Therapy for bulimia nervosa, as for anorexia nervosa, requires a team of experienced clinicians. These patients are less likely than those with anorexia to enter treatment in a state of semi starvation. However, if a bulimic patient has lost significant weight, this must be treated before psychological treatment begins. Although clinicians have yet to agree on the best therapy for bulimia nervosa, they generally agree that treatment should last at least 16 weeks. Hospitalization may be indicated in cases of extreme laxative abuse, regular vomiting, substance abuse, and depression, especially if physical harm is evident.
The first goal of treatment for bulimia nervosa is to decrease the amount of food consumed in a binge session in order to decrease the risk of esophageal tears from related purging by vomiting. A decrease in the number of this type of purges will also decrease damage to the teeth.
The primary aim of psychotherapy is to improve patients' self-acceptance and help them to be less concerned about body weight. Cognitive behavior therapy is generally used. Psychotherapy helps correct the all-or-none thinking typical of bulimic persons— "If I eat one cookie, I'm a failure and might as well binge." A patient may be asked to analyze the statement as a scientist would do when testing assumptions. In this way, patient and therapist together examine the validity of food and weight beliefs. The premise of this therapy is that, if abnormal attitudes and beliefs can be altered, normal eating will follow. In addition, the therapist guides the person in establishing food habits that will minimize bingeing: avoiding fasting, eating regular meals, and using alternative methods—other than eating—to cope with stressful situations. Group therapy is often useful to foster strong social support. One goal of therapy is to help bulimic persons accept as normal some depression and self-doubt.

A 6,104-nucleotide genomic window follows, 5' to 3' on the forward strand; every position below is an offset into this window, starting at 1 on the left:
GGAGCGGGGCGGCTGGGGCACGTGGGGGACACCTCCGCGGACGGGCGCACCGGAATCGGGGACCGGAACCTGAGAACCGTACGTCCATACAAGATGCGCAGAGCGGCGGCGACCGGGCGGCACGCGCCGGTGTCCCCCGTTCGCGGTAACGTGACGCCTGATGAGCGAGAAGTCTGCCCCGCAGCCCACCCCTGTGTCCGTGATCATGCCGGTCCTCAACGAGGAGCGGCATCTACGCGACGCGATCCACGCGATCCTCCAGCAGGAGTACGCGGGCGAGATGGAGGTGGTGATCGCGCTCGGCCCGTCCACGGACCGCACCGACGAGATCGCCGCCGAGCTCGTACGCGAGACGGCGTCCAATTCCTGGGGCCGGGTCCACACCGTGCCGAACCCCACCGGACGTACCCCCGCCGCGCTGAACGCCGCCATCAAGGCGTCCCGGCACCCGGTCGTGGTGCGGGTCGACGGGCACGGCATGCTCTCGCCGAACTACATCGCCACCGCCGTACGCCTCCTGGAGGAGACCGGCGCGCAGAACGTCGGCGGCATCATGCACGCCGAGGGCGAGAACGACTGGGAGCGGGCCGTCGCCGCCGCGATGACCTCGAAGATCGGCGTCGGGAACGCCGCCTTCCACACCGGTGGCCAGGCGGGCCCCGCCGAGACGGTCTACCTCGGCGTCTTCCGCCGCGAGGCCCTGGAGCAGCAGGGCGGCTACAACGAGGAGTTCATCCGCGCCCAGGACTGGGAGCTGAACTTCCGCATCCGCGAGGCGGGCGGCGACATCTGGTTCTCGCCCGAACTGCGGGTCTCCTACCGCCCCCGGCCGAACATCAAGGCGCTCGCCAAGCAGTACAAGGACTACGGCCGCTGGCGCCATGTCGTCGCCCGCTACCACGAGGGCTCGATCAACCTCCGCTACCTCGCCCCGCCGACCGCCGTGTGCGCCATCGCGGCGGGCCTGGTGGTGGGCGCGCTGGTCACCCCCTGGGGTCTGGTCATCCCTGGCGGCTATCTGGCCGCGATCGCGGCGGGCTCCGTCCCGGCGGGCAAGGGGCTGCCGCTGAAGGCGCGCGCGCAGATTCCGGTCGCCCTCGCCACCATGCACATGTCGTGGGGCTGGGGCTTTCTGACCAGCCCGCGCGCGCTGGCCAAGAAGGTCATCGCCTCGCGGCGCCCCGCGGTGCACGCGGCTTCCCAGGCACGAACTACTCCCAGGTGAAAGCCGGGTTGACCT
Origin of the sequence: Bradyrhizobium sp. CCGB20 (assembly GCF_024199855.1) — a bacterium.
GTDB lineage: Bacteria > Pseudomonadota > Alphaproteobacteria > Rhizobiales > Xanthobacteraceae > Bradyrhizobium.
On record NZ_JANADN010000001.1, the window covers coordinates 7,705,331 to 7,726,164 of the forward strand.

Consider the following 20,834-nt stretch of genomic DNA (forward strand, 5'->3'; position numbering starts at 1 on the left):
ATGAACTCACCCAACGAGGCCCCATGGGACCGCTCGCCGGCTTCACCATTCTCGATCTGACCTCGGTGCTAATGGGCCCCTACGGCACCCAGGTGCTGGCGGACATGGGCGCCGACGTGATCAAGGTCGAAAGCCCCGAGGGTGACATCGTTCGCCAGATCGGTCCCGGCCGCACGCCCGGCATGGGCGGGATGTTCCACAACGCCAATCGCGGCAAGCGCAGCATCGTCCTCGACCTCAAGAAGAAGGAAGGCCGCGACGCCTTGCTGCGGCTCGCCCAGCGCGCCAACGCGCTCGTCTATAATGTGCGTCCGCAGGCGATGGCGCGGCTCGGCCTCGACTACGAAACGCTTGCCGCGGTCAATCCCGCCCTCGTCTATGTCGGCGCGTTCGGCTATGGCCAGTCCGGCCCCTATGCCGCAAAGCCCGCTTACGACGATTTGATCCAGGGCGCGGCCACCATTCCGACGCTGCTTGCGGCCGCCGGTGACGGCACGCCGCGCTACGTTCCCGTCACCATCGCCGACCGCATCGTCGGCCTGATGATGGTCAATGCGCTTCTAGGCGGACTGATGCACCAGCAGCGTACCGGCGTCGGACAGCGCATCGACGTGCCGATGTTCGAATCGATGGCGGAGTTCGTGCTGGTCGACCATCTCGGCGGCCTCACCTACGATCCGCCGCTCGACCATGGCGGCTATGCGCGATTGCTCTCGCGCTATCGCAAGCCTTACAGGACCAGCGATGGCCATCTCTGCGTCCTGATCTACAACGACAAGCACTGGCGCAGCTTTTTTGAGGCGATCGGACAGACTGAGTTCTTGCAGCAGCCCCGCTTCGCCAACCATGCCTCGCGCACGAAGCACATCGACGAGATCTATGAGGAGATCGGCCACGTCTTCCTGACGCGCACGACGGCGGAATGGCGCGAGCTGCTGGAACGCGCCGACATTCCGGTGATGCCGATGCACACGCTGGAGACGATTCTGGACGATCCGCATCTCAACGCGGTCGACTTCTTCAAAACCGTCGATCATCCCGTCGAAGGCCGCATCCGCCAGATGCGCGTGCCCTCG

Although pharmacological agents should not be used as the sole treatment for bulimia nervosa, studies indicate that some medications may be beneficial in conjunction with other therapies. Fluoxetine (Prozac) is the only antidepressant that has been approved by PDA for use in the treatment of bulimia nervosa, but physicians also may prescribe other forms of antidepressants and related medications.